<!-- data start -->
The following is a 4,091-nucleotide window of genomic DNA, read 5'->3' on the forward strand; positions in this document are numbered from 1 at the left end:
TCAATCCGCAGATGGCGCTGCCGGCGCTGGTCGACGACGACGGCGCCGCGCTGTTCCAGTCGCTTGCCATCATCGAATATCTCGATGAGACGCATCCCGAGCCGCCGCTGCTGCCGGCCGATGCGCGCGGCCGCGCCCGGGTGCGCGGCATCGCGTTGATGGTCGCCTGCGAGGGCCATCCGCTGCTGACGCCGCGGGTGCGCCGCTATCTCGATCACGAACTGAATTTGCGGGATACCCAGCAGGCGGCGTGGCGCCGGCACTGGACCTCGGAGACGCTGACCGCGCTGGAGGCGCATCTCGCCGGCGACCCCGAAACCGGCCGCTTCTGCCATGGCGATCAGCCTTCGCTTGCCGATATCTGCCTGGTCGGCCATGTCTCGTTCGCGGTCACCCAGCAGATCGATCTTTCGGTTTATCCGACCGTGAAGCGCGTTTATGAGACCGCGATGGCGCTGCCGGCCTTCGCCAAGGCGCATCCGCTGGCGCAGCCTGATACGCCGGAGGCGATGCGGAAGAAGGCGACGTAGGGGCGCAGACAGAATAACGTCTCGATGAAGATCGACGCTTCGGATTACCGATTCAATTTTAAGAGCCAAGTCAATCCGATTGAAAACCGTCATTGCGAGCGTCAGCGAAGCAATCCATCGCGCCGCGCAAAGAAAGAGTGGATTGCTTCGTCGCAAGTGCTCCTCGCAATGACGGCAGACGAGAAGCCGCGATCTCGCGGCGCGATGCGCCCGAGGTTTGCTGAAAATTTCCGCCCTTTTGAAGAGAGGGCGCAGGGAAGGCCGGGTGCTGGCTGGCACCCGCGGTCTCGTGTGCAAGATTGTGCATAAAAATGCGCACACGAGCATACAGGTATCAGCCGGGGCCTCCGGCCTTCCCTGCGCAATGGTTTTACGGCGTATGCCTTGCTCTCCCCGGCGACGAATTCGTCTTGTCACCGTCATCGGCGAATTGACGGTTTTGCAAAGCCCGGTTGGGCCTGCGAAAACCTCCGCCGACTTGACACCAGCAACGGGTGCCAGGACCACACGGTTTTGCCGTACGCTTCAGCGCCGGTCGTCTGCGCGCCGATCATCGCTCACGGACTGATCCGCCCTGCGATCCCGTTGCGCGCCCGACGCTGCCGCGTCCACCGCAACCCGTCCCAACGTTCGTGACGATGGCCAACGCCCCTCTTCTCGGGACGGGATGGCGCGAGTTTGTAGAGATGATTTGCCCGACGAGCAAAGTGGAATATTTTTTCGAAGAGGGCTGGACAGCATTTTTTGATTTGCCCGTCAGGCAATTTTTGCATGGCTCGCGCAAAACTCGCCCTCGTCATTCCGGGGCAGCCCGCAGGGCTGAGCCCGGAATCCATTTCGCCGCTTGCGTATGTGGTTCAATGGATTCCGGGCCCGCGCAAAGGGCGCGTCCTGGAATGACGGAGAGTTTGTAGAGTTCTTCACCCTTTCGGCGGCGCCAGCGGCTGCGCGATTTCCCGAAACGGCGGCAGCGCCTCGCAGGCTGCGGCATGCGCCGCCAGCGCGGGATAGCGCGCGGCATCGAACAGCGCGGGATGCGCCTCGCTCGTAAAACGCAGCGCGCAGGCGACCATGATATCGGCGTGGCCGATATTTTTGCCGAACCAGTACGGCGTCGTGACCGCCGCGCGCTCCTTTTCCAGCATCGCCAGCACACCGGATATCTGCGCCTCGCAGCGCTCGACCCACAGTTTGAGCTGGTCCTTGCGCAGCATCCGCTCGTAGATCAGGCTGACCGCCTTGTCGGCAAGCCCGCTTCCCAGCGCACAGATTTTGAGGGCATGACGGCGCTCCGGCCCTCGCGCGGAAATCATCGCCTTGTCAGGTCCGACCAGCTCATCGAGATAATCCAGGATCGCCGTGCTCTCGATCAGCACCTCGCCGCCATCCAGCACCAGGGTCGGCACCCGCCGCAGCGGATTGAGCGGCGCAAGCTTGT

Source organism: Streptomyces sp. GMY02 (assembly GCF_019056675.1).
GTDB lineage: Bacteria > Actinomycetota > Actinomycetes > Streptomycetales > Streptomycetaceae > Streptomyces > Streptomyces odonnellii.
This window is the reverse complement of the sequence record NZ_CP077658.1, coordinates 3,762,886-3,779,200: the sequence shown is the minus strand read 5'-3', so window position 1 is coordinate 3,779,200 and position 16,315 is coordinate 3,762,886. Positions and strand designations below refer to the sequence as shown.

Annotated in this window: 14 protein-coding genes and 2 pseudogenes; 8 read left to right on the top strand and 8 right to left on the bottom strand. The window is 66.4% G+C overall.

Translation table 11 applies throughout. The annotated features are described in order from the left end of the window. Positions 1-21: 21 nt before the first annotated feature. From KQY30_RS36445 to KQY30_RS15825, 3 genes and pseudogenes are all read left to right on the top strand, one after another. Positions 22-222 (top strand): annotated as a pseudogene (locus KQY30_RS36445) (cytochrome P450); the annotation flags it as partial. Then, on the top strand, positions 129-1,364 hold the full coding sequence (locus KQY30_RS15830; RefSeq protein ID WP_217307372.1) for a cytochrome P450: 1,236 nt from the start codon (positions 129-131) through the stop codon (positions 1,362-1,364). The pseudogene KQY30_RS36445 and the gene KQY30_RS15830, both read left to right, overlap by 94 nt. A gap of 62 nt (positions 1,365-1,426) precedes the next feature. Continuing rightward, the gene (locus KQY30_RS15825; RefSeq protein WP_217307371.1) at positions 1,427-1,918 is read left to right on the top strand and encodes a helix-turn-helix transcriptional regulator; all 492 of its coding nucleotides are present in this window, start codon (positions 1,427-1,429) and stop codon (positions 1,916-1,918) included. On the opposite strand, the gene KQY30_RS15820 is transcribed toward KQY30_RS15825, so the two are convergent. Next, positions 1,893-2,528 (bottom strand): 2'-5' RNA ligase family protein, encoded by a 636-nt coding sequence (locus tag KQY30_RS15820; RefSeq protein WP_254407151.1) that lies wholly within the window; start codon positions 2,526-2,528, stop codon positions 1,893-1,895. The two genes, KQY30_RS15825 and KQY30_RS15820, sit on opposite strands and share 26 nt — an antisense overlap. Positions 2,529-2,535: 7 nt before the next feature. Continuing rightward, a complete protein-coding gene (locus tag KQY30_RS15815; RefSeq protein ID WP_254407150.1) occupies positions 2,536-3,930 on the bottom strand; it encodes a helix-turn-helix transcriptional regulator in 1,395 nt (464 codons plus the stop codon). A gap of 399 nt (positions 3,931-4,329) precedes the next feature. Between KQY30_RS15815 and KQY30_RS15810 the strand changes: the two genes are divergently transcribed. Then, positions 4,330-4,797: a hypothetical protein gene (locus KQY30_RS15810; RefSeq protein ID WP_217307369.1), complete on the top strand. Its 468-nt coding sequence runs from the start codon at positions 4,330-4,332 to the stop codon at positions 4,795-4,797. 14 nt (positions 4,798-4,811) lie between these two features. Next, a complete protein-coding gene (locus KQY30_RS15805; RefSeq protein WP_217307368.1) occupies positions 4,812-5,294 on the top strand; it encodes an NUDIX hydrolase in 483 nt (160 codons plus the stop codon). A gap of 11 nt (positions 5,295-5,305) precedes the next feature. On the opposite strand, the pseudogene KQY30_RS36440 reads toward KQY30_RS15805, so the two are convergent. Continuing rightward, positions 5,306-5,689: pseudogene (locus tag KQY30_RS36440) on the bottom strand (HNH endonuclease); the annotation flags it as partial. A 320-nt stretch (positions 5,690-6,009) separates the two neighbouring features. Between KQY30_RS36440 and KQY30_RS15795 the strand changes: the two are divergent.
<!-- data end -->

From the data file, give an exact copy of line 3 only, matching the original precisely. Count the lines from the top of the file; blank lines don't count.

Source organism: Streptomyces sp. GMY02 (assembly GCF_019056675.1).